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The Beauty Edit

How To Achieve A Perfect Manicure At-Home

If you’re too busy to head to a nail bar right now (or want to save some funds), you’re in luck. Doing your own nails at-home has never been easier.

From the prep that’s required to ensure long-lasting results, to the clever products that make at-home manis stress-free, our tried-and-tested guide to doing your nails at-home will ensure you always put your best hand forward.

Consider your nail prep

The first thing to consider for great at-home nails, is that you can’t rush the prep. In fact, you should prepare your hands just like they do in the salon. That means:

  1. Wash your hands and then clean your nails (whether they have polish on or not) using a tissue and a nail polish remover to get rid of any oil or patchy colour
  2. Cut your nails if required, leaving enough length to be able to shape them
  3. For a rounded shape, use a glass nail file (it’s gentler) starting from the sides and moving in one direction (not back and forth) to avoid rough edges
  4. For a square style, shape from the top; moving from the centre outwards
  5. Buff your nails, always moving the buffer in the same direction and focusing on uneven ridges and your edges
  6. Gently push back your cuticles, using cuticle remover to soften them if required. Avoid cutting them as this will make your hands sore – and don’t confuse remover with cuticle oil, as oil can reduce the life of your mani.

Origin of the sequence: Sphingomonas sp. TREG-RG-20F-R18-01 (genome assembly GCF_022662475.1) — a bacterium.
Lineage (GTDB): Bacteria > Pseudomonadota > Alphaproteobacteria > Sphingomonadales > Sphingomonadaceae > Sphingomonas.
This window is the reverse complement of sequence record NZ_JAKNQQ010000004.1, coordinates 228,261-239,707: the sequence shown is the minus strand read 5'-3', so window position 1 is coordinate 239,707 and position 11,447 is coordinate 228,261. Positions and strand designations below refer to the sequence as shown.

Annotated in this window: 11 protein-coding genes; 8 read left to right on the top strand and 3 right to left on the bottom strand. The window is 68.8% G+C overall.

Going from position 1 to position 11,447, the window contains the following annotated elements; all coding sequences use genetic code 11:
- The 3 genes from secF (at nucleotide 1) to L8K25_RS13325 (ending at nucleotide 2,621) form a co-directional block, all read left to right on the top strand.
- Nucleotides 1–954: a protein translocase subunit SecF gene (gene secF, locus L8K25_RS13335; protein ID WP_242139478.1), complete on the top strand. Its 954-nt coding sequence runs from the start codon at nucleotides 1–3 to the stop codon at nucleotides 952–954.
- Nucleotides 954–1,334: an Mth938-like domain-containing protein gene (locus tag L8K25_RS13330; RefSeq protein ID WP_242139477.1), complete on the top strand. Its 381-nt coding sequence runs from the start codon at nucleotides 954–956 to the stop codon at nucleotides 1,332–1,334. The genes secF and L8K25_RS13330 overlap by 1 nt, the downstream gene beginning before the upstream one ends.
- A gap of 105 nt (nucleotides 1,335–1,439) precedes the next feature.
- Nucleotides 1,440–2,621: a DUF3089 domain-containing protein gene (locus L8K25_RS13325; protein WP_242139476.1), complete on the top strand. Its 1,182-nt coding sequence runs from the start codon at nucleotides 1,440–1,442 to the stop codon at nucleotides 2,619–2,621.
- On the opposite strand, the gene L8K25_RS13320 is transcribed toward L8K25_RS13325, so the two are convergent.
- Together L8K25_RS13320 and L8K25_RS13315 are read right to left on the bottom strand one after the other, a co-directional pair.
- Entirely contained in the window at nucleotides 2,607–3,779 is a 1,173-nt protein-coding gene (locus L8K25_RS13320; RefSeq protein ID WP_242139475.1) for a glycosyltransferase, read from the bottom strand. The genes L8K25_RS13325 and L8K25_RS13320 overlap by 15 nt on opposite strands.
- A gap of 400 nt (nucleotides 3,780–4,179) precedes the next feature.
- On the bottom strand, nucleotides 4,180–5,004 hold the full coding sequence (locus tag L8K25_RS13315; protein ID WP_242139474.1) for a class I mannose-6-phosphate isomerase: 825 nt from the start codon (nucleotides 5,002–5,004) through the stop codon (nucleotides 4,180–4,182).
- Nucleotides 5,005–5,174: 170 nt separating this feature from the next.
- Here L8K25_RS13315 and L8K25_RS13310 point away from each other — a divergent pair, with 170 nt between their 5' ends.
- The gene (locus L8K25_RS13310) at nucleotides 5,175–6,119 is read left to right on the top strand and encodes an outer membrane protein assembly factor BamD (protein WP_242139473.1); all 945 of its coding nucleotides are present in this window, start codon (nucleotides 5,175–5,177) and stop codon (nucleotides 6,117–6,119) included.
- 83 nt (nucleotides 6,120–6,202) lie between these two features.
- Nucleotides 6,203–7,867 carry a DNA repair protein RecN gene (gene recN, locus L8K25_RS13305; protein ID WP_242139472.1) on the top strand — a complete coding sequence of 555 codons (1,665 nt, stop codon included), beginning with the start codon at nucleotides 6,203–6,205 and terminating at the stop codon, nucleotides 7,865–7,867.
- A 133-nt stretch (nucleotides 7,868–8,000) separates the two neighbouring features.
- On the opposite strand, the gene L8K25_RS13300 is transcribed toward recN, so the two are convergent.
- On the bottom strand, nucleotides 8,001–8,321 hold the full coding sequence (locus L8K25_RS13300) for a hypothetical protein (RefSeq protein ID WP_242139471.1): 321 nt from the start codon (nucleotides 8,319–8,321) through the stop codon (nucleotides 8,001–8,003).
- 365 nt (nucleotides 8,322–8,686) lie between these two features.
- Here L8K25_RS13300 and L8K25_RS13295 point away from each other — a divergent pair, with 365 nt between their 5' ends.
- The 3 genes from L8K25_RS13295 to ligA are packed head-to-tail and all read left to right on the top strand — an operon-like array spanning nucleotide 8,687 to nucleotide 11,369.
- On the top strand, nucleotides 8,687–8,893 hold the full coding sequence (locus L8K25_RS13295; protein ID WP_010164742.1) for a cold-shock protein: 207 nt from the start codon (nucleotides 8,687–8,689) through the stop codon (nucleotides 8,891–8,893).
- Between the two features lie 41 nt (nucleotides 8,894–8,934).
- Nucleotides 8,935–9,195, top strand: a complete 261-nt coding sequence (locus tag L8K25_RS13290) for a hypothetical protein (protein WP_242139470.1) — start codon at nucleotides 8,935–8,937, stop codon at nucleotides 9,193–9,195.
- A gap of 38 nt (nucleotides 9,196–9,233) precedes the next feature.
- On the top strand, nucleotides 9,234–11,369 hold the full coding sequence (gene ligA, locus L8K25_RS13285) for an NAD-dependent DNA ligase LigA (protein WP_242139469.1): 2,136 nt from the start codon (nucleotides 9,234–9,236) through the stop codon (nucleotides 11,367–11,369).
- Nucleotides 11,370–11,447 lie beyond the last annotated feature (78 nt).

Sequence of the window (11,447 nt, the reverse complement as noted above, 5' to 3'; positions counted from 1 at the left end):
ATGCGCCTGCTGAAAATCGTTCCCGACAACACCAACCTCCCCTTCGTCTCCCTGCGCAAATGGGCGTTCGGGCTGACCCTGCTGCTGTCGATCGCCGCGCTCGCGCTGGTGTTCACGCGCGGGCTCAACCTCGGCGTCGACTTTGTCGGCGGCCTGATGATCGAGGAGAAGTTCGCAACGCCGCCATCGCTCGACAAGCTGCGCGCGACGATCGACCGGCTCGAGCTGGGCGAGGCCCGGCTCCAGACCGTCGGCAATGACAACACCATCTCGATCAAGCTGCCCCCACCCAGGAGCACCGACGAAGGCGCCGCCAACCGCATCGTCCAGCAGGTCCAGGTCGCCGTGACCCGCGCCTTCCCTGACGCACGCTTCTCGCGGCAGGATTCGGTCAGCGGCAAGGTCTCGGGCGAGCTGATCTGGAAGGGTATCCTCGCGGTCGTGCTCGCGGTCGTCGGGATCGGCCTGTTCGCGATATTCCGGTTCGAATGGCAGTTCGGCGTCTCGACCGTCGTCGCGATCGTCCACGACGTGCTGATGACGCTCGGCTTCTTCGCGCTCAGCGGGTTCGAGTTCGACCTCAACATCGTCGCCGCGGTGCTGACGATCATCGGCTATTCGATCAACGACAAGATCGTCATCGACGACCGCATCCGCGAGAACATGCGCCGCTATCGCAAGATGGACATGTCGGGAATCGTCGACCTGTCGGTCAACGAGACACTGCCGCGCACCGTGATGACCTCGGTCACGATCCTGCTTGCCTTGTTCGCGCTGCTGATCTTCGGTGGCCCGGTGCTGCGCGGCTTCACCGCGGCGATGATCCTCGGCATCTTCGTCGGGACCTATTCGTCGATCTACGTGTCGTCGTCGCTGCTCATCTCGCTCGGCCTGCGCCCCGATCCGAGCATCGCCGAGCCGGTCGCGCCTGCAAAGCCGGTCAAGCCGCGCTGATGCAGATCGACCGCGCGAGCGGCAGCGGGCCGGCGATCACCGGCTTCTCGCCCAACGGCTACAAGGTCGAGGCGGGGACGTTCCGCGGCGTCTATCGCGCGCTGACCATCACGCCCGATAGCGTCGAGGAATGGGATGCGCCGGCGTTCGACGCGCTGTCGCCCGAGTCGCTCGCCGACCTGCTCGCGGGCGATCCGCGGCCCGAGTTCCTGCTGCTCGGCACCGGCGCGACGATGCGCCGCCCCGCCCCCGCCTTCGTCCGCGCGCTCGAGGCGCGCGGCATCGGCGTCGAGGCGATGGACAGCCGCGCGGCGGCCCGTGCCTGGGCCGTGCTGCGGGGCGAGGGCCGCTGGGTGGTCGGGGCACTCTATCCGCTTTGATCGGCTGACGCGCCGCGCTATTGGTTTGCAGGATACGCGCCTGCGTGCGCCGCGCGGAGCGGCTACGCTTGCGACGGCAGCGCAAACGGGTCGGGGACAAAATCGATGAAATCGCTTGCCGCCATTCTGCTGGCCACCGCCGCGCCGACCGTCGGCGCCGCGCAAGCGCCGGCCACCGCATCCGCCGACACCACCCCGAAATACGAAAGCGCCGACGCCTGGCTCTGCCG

Top tip: if you have very short nails which don’t need cutting, don’t think you can skip the prep step. Buffing and shaping where you can will help your mani last longer.

Use a base coat

Once you have trimmed, filed and buffed your nails, there is one final preparation step: a base coat. You might wonder if it’s worth your time to apply it, but this unassuming translucent formula is a must. Firstly, it helps protect your nails from staining when the polish is removed but, more importantly, it is designed to ensure your chosen colour adheres more strongly to your nails – meaning your mani will last longer and is less likely to chip. All base coats tend to work in a similar way, but there are slightly different variations to bear in mind. For example, strengthening formulas can be worth looking at if you have weak and flaky nails that are prone to breaking, and this is especially important if the reason you’re choosing to do your nails at-home is because they’ve been weakened by in-salon gels.

Top tip: if you really are short on time, there are some polishes that include base coat ingredients within their colours for an all-in-one application.

Consider at-home gels

Another innovation making your at-home manicures easier (and more long-lasting) is the rise of at-home gels. Brands to look out for include Mylee, Manucurist and Red Carpet Manicure. Their kits include gel-based colours that you can cure yourself using an LED lamp, just like your nail tech does in the salon. The tech is actually surprisingly easy to use, with base and top coats included, and detailed instructions to make sure you get the results you are looking for.

We’d recommend also looking for a gel kit that includes removal tools so you don’t end up either having to pay for a nail bar to take off your gels or – let’s be honest – risk damaging your nails by attempting to pick off the colour yourself.

Top tip: you should only use a UV lamp that has been proven to work with your chosen gel nail-colour brand both for safety and efficacy.